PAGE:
Measure the nigari into a dry cup. Add the hot water and stir until the nigari has dissolved. Set aside.
Pour the soy milk into a large pot and bring it to a boil over high heat, stirring occasionally (so that the milk doesn’t burn).
When it begins to boil, reduce the heat and let it simmer for 3 minutes.
Remove the pot from heat. Add half of the nigari mixture to the soy milk, stirring with a wide wooden spatula in a gentle whirlpool pattern, 5 or 6 times. Then bring spoon to a halt upright in the soy milk and wait until all movement ceases. Then add the remaining nigari mixture, and this time stir a gentle figure eight pattern. When you notice that the soy milk is beginning to coagulate, cover the pot and let it sit for 15 minutes.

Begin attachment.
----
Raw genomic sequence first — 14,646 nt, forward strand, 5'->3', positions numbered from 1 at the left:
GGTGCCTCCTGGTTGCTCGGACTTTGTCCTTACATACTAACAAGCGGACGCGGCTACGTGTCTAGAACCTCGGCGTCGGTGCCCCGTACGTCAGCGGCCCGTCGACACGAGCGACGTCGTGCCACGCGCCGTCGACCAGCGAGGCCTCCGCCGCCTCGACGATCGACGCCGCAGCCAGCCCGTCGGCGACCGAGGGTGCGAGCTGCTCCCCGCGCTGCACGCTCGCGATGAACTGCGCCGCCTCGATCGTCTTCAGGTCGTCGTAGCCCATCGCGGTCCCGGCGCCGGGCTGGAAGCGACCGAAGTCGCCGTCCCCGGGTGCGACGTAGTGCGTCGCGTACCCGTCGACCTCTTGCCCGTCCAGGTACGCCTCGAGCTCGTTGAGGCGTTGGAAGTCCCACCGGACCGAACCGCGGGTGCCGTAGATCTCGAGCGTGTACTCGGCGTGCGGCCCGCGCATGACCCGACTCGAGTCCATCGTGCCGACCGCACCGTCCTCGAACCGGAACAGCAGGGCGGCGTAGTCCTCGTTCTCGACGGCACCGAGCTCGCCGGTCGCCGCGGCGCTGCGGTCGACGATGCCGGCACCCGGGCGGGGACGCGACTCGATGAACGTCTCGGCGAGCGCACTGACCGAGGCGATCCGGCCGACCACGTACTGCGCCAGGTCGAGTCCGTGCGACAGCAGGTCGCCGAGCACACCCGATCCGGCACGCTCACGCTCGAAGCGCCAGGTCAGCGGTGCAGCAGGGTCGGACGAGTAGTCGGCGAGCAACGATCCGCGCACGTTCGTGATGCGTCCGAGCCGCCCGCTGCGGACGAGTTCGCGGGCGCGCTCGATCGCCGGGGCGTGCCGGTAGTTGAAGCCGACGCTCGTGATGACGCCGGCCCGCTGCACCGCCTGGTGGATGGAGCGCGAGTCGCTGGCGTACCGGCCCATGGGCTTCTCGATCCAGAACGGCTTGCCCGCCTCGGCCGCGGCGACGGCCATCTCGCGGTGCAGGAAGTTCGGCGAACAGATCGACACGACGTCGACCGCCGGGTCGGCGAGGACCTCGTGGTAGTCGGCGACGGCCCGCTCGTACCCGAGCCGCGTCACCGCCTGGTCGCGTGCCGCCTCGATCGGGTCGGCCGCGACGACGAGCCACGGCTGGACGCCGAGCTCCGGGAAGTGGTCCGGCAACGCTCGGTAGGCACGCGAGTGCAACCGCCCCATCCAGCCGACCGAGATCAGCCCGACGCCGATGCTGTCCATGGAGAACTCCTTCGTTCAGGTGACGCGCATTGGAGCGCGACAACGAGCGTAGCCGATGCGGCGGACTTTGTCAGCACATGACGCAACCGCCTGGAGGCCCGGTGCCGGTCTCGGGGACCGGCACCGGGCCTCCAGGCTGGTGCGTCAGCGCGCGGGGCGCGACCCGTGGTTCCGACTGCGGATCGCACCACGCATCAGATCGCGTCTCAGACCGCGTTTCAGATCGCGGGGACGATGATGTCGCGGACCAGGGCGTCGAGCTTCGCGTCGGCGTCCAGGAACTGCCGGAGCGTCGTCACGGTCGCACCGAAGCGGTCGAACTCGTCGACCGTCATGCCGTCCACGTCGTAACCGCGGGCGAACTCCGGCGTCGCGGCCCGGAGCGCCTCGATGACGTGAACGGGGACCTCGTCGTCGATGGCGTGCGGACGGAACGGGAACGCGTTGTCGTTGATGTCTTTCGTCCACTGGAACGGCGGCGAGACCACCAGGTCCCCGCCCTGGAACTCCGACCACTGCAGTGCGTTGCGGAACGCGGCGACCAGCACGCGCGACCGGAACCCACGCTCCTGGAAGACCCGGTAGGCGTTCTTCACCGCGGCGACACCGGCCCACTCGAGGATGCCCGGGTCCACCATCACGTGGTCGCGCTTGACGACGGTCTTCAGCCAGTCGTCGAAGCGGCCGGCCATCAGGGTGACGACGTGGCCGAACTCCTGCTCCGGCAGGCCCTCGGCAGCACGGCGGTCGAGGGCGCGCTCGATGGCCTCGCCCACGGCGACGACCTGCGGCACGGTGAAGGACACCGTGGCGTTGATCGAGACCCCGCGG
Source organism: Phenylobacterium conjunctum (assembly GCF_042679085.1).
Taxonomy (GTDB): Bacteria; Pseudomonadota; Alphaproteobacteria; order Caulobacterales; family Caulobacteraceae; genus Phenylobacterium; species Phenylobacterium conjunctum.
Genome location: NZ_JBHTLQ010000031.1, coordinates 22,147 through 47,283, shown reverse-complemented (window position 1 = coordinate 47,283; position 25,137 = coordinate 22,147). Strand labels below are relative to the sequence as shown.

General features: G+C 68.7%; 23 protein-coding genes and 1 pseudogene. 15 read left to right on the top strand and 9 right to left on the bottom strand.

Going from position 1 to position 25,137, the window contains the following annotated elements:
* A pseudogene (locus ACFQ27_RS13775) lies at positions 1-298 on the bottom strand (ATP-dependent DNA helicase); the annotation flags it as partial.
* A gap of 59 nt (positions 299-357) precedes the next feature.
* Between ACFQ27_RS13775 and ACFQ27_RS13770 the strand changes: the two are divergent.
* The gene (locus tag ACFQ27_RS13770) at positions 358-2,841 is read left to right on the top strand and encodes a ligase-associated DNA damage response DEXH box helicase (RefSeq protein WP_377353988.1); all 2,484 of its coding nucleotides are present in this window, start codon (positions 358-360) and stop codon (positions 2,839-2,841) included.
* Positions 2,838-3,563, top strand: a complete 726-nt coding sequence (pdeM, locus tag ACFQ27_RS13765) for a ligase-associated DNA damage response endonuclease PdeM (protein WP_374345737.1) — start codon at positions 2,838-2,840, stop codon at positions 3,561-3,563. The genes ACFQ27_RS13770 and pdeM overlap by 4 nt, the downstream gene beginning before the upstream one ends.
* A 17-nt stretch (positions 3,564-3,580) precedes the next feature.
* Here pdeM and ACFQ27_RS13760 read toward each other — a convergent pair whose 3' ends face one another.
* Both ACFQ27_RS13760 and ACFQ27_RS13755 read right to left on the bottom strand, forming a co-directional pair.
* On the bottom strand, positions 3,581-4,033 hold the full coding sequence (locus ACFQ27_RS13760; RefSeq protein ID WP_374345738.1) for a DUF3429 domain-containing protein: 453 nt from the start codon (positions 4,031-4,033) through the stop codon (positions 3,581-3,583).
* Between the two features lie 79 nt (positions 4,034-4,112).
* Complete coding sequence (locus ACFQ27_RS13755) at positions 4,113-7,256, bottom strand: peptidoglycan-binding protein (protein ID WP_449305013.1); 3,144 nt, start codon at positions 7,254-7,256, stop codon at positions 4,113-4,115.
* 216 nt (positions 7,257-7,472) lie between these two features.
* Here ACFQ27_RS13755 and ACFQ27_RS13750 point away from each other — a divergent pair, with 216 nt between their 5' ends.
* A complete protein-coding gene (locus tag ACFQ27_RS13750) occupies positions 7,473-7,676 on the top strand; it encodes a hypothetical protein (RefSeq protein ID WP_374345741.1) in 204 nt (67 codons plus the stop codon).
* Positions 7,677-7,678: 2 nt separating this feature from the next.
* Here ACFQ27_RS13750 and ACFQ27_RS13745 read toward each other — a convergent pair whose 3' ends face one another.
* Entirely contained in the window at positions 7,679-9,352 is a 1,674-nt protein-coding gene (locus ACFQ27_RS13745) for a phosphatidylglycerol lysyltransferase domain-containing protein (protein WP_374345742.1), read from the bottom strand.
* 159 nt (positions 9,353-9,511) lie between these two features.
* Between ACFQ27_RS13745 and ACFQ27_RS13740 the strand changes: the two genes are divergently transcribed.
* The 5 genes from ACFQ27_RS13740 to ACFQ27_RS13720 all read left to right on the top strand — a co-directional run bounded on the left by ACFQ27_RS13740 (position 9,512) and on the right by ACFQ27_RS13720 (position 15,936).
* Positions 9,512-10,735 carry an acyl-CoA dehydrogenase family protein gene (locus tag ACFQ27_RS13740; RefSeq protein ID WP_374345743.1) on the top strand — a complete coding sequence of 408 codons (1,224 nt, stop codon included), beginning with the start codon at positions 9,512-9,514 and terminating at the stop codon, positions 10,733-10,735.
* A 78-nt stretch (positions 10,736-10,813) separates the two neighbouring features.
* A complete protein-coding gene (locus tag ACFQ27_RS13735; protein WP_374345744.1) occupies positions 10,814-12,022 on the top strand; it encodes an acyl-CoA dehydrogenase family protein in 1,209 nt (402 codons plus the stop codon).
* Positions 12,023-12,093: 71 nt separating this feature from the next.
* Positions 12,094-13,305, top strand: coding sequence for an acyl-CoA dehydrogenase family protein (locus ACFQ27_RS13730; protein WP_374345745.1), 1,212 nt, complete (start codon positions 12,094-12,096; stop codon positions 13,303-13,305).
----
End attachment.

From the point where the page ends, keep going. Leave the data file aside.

Line two small tofu molds (or small colanders) with clean tightly woven cotton cloths and set the molds in a shallow baking dish, or in the kitchen sink.
Using either a skimmer or a slotted spoon, scoop out the curds (the curds are the solid bits and the liquid is the whey) and transfer them into the cloth-lined tofu molds.
Fold the cloth over the top of the curds, set the top (or a small plate, if using a colander) on the curds, and place a weight of about 1 1/2 pounds on top.
Let the tofu sit 15 minutes. Fill a large bowl with cold water. Gently transfer the tofu, still wrapped in the cloth, into the bowl of water, and unwrap it. Carefully remove the cloth and let the tofu sit in the cold water for 30 minutes.
Serve the tofu immediately or store it in fresh cold water in the refrigerator for up to several days.